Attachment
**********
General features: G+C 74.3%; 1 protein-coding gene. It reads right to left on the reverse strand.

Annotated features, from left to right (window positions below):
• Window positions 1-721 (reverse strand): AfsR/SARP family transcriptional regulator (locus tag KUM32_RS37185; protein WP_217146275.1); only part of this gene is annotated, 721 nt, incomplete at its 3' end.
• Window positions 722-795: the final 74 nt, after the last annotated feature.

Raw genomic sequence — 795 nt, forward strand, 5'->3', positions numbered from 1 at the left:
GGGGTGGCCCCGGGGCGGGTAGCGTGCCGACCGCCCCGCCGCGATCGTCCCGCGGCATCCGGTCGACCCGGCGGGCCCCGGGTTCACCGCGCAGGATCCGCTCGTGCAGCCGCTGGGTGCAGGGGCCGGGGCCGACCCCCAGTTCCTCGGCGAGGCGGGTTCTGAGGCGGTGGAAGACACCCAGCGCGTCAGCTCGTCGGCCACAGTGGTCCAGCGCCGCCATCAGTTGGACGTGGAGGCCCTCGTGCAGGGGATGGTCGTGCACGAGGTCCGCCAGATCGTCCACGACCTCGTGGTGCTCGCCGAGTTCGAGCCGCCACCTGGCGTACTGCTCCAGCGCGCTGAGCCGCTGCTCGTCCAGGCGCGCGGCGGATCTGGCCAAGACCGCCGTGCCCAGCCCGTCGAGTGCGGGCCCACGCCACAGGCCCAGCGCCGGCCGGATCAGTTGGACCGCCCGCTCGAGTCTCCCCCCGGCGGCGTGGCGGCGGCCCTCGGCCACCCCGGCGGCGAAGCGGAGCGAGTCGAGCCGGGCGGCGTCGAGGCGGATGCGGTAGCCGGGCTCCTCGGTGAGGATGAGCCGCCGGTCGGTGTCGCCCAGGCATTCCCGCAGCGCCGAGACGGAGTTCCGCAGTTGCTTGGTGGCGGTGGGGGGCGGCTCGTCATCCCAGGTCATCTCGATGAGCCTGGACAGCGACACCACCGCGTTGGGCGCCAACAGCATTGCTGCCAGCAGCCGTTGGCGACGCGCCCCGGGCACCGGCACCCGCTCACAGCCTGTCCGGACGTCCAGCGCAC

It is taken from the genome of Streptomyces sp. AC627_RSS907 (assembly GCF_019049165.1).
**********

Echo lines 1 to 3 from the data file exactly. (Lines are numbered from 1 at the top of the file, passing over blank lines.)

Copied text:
General features: G+C 74.3%; 1 protein-coding gene. It reads right to left on the reverse strand.

Annotated features, from left to right (window positions below):
• Window positions 1-721 (reverse strand): AfsR/SARP family transcriptional regulator (locus tag KUM32_RS37185; protein WP_217146275.1); only part of this gene is annotated, 721 nt, incomplete at its 3' end.